"This is not about who did what to whom or who is the enemy. We're all enemies ... because we are all sinners. This film is about compassion, forgiveness, redemption."

Gibson started thinking about making the film 12 years ago when he was in spiritual crisis and "disgusted" with his life.

"I started to re-examine my own faith, which I had pretty much put aside," he said. "I meditated on the nature of suffering, pain, forgiveness, redemption.

"I didn't like who I was or what I was doing. I had fame, wealth ... every worldly thing people think makes life worth living. My life felt meaningless."

It got to the point, Gibson says, "that I contemplated ending things." He points to a large, open window with an expansive view of the City of Angels.

"There was a moment when I thought that it would be easy to end my unhappiness. Poof, right out a window and it would be over in a second," he said.

Instead, the filmmaker put his art where his heart resided.

"My intention was to create a lasting work of art and to stimulate serious thought and reflection among diverse audiences of all backgrounds," says Gibson. "My ultimate hope is that the story's message of tremendous courage and sacrifice might inspire tolerance, love and forgiveness."

GIBSON IS NO babe in Hollywood Babylon so he knew he was going into largely unexplored artistic territory where art, storytelling and personal devotion meet. He also knew that religious themes and box office success rarely linked. Several studios rejected a financing partnership with him, so Gibson put his wallet where his passion was. He financed the film himself for a reported $30 million.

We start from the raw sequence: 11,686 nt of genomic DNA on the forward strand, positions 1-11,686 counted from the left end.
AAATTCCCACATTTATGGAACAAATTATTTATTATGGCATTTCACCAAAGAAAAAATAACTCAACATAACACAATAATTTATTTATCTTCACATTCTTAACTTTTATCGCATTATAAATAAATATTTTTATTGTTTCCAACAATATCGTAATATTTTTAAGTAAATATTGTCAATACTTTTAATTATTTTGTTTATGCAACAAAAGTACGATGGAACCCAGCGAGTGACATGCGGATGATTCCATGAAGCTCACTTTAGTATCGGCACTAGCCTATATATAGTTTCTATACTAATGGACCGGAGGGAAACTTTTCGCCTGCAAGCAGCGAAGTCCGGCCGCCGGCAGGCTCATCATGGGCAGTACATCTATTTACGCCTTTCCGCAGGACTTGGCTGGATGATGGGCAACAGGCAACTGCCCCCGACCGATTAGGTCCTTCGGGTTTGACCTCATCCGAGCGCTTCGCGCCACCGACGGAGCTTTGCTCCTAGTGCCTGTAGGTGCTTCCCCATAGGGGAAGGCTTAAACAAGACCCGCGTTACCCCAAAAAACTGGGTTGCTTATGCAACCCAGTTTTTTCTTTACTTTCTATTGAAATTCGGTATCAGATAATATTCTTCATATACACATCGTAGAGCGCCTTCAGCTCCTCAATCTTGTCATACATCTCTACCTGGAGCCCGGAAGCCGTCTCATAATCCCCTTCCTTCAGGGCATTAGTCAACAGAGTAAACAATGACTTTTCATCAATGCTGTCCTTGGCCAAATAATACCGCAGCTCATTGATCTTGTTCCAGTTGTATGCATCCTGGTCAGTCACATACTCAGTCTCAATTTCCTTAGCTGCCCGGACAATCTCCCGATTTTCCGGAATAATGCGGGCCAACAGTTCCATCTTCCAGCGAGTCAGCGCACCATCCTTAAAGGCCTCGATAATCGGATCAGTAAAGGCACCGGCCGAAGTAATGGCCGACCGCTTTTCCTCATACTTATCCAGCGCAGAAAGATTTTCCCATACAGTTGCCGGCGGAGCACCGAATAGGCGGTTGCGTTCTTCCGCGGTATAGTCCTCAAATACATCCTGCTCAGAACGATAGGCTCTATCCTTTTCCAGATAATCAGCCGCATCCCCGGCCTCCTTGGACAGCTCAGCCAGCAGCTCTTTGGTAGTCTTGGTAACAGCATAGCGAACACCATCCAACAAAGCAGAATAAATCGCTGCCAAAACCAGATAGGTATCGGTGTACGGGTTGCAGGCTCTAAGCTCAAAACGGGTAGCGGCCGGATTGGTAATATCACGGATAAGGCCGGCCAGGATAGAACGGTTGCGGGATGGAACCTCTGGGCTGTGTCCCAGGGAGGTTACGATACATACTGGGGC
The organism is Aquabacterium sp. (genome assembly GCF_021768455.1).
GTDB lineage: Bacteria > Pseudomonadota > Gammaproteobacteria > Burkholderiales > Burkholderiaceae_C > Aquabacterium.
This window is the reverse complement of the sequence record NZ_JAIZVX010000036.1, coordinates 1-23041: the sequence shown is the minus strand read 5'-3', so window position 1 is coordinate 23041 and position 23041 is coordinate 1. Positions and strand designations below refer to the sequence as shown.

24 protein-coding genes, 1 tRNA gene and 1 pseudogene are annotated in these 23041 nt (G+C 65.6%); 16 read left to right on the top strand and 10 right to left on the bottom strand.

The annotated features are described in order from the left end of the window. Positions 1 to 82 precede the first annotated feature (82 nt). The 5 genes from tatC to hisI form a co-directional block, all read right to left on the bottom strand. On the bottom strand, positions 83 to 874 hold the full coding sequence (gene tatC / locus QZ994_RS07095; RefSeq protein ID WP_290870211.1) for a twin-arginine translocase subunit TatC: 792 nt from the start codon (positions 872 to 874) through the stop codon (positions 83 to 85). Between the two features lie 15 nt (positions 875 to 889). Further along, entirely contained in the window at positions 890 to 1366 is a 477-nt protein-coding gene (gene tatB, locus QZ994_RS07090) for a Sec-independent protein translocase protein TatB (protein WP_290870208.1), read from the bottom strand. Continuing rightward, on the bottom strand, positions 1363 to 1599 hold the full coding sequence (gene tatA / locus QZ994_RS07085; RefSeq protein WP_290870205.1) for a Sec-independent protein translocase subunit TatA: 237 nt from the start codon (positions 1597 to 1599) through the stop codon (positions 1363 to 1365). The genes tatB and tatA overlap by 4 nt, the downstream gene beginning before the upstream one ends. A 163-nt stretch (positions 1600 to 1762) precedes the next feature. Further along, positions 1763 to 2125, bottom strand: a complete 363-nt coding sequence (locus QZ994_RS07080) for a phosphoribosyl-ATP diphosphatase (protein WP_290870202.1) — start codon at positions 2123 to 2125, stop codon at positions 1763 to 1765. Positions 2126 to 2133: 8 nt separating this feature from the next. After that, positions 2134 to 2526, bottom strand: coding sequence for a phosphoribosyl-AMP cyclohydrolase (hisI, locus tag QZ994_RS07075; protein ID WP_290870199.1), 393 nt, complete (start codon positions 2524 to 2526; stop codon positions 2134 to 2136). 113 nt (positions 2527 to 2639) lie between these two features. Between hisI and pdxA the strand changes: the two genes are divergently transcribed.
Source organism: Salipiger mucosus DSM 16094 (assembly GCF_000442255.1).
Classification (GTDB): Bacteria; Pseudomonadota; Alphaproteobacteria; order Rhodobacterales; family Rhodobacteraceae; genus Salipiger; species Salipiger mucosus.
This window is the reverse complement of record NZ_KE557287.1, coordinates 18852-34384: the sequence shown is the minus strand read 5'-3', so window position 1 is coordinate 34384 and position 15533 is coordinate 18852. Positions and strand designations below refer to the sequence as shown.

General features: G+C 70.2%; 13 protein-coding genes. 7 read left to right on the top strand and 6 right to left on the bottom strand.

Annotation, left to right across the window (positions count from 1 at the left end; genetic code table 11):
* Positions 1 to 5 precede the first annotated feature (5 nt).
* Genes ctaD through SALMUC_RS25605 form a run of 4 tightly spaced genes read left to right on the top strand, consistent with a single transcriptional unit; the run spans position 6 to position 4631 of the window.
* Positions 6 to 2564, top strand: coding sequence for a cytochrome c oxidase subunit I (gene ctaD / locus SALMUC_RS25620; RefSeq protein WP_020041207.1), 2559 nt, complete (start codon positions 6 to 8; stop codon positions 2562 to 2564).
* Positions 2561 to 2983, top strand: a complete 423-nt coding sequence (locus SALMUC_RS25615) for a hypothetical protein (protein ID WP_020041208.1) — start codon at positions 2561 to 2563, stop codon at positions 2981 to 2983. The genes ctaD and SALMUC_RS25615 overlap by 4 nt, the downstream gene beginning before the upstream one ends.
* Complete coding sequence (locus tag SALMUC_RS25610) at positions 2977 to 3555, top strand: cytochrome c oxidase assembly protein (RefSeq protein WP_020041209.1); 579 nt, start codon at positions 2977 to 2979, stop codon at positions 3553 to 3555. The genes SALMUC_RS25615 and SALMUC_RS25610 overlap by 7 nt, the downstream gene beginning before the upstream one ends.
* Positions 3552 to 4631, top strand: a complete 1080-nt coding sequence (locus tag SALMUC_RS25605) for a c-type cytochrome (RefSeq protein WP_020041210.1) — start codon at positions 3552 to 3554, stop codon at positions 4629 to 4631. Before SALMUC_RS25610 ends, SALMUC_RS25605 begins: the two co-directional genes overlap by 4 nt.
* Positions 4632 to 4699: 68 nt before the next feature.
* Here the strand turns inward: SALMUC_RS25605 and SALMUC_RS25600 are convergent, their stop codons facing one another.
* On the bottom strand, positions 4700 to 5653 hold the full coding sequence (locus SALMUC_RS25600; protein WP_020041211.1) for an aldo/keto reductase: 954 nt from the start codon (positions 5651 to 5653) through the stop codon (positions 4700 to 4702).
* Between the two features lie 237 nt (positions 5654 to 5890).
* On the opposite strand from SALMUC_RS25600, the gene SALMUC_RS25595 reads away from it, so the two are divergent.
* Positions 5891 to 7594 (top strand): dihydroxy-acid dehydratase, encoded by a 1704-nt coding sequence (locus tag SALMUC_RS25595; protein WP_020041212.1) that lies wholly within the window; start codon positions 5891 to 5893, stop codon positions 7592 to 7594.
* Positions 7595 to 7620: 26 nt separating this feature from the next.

"When you tackle a story that is so widely known and has so many different preconceptions, the only thing you can do is remain as true as possible to the story and your own way of expressing it creatively," Gibson says. "I understood what I needed to do spiritually with my life and what I could do artistically."

Gibson says he took some artistic license in the drama, but not with scripture. "Our depiction of Satan and Jesus crushing the serpent in the Garden of Gethsemane are two examples," he said. "But everything else is historically accurate."

That includes the other major controversy: The graphic violence of Jesus' scourging and crucifixion. Gibson didn't hold back except for shortening the whipping scene to about 18 minutes.

"Yes, it's intense; it has to be," Gibson says. "If that sort of thing bothers you, don't see this film. If you have to leave the theater, I understand. But remember that what's on the screen is what Jesus endured.

"I had to show the hugeness of his sacrifice, as well as the horror of it," he said.

The director had the makeup effects team devise methods to graphically show the nails being driven through Christ's hands. When the first nail is pounded through Jesus' open left palm, it's Gibson's hand you see holding the nail.

Why did he choose to do that?

Gibson answers the question with a question, "Why do you think I did it?"

Then he walks to the window, looking peaceful for the moment.

The mood is broken when he's asked what his next action film will be.

"Maybe never another one," he says, breaking into the widest smile of the afternoon. "Jesus really is the ultimate action hero."